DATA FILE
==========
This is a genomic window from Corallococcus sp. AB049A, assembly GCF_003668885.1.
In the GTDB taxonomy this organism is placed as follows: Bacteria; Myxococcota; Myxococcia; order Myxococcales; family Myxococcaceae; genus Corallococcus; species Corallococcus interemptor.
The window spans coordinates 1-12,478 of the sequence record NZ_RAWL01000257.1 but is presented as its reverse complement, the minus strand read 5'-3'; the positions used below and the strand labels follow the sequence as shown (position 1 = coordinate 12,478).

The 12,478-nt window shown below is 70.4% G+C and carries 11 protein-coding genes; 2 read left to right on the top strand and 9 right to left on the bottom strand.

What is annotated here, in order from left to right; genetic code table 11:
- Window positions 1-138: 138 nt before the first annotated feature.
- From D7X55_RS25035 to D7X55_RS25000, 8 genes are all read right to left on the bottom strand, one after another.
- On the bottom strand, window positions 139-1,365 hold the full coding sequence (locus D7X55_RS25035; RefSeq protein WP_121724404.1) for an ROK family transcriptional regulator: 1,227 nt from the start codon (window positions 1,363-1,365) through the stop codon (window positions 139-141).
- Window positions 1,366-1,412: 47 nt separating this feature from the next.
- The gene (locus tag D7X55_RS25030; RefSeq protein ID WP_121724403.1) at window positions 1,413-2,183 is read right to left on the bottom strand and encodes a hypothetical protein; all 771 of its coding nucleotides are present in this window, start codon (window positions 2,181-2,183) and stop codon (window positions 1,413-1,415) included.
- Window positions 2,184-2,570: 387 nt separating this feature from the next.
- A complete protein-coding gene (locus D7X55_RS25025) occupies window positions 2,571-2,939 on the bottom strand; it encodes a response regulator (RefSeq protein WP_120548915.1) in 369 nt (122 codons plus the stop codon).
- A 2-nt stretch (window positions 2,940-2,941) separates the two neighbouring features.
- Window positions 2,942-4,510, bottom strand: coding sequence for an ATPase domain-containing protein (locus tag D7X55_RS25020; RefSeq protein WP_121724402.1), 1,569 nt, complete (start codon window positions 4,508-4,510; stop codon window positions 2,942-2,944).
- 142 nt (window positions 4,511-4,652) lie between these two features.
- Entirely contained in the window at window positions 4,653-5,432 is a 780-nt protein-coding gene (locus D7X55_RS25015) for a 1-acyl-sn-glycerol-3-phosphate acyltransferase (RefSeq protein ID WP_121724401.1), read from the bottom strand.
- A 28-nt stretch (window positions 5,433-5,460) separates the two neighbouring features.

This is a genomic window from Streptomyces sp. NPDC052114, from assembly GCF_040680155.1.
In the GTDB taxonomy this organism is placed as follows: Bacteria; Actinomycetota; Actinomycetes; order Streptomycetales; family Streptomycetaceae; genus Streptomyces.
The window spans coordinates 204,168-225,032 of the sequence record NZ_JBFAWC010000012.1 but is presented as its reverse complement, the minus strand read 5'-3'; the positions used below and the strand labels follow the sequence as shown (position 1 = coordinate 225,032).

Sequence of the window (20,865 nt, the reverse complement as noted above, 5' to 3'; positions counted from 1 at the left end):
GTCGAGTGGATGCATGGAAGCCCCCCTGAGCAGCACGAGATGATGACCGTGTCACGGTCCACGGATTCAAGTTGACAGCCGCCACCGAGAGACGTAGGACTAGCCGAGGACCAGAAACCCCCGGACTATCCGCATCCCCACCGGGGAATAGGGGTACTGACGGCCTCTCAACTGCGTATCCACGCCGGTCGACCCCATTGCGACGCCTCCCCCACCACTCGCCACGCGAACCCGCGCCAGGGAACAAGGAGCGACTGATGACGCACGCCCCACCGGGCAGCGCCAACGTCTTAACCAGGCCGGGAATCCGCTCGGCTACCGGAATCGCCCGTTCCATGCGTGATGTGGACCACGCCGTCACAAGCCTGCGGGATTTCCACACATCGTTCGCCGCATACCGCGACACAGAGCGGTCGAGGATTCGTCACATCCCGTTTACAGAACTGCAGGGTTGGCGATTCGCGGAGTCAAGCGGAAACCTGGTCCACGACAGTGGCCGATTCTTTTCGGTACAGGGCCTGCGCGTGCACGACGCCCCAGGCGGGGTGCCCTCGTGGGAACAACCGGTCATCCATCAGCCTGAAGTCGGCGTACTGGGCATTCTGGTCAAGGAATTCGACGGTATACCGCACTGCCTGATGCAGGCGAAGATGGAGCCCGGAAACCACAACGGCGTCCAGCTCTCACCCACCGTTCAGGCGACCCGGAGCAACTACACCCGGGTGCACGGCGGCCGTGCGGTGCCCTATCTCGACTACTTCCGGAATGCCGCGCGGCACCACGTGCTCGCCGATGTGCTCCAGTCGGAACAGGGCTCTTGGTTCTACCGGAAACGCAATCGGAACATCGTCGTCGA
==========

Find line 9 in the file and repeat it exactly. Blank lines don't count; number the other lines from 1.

- Window positions 1,366-1,412: 47 nt separating this feature from the next.